1 in 5 people in conflict areas suffers from mental health conditions: WHO

1 in 5 people in conflict areas suffers from mental health conditions: WHO

GENEVA, June 12 (Xinhua) — One in five people worldwide living in an area affected by conflict has depression, anxiety, post-traumatic stress disorder, bipolar disorder or schizophrenia, the World Health Organization (WHO) revealed on Wednesday, calling for increased, sustained investment in mental health services in those areas.

According to an analysis of 129 studies published in The Lancet, about 22 percent of the population, or every one in five people, living in conflict-affected areas are affected by those mental issues, of which nine percent have a moderate to severe mental health condition.

The figures are substantially higher than the global estimate for these mental health conditions in the general population, which stands at one in 14 people, the WHO said in the report, adding that depression and anxiety appeared to increase with age in conflict settings, and that depression was more common among women than men.

The findings suggest that past studies underestimated the burden of mental health conditions in conflict-affected areas. The new study estimated the rate of severe mental health conditions at five percent and that of mild to moderate mental conditions at 17 percent, both higher than previous estimates of three-to-four percent and 15-to-20 percent.

The latest figures come from 129 studies and data from 39 countries published between 1980 and August 2017, including 45 new studies published between 2013 and August 2017.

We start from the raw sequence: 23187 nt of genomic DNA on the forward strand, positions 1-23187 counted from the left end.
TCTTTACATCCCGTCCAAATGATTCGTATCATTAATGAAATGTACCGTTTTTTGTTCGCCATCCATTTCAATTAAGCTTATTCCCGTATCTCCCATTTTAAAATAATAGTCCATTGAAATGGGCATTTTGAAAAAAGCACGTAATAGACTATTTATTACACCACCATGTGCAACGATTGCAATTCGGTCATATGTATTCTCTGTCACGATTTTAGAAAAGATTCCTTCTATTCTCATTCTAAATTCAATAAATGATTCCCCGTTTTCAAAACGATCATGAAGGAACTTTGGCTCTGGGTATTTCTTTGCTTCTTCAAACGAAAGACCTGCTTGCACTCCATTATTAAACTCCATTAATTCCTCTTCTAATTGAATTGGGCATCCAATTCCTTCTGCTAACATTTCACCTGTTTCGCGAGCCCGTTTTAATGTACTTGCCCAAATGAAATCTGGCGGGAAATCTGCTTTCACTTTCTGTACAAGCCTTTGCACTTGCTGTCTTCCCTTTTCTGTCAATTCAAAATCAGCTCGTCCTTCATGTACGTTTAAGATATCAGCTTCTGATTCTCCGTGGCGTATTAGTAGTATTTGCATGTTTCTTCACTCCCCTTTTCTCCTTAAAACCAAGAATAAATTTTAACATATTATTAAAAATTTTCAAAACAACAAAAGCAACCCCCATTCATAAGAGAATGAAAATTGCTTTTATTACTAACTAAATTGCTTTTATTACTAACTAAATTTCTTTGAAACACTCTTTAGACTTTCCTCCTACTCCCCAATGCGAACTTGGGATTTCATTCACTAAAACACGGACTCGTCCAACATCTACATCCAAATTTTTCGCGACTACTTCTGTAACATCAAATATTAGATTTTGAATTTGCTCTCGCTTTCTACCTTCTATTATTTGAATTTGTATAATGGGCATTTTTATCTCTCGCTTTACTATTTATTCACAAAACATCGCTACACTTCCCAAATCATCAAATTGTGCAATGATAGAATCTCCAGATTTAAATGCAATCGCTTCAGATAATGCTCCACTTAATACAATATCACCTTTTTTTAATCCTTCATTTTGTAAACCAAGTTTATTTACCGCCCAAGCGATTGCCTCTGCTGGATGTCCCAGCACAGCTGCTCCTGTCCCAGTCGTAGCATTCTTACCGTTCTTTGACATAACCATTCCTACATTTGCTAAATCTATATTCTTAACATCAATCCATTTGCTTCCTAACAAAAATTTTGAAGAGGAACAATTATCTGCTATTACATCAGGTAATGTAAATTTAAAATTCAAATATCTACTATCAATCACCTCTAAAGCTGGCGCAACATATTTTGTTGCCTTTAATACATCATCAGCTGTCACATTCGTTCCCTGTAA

Settings that have experienced conflict in the last 10 years were included. Cases were categorized as mild, moderate or severe. Natural disasters and public health emergencies, such as Ebola, were not included.

“The new estimates, together with already available practical tools for helping people with mental health conditions in emergencies, add yet more weight to the argument for immediate and sustained investment, so that mental and psychosocial support is made available to all people in need living through conflict and its aftermath,” said study author Dr. Mark van Ommeren, of the Department of Mental Health and Substance Abuse at the WHO.

“Despite their tragic consequences, when the political will exists, emergencies can be catalysts for building quality, sustainable mental health services that continue to help people in the long-term,” he added.

According the WHO, major conflict-induced humanitarian crises currently exist in a number of countries, including Afghanistan, Iraq, Nigeria, Somalia, South Sudan, Syria, and Yemen.

In 2016, the number of armed conflicts reached an all-time high, with 53 ongoing conflicts in 37 countries and 12 percent of the world’s population living in an active conflict zone. Nearly 69 million people worldwide have been forcibly displaced by violence and conflict, the highest number since World War II.


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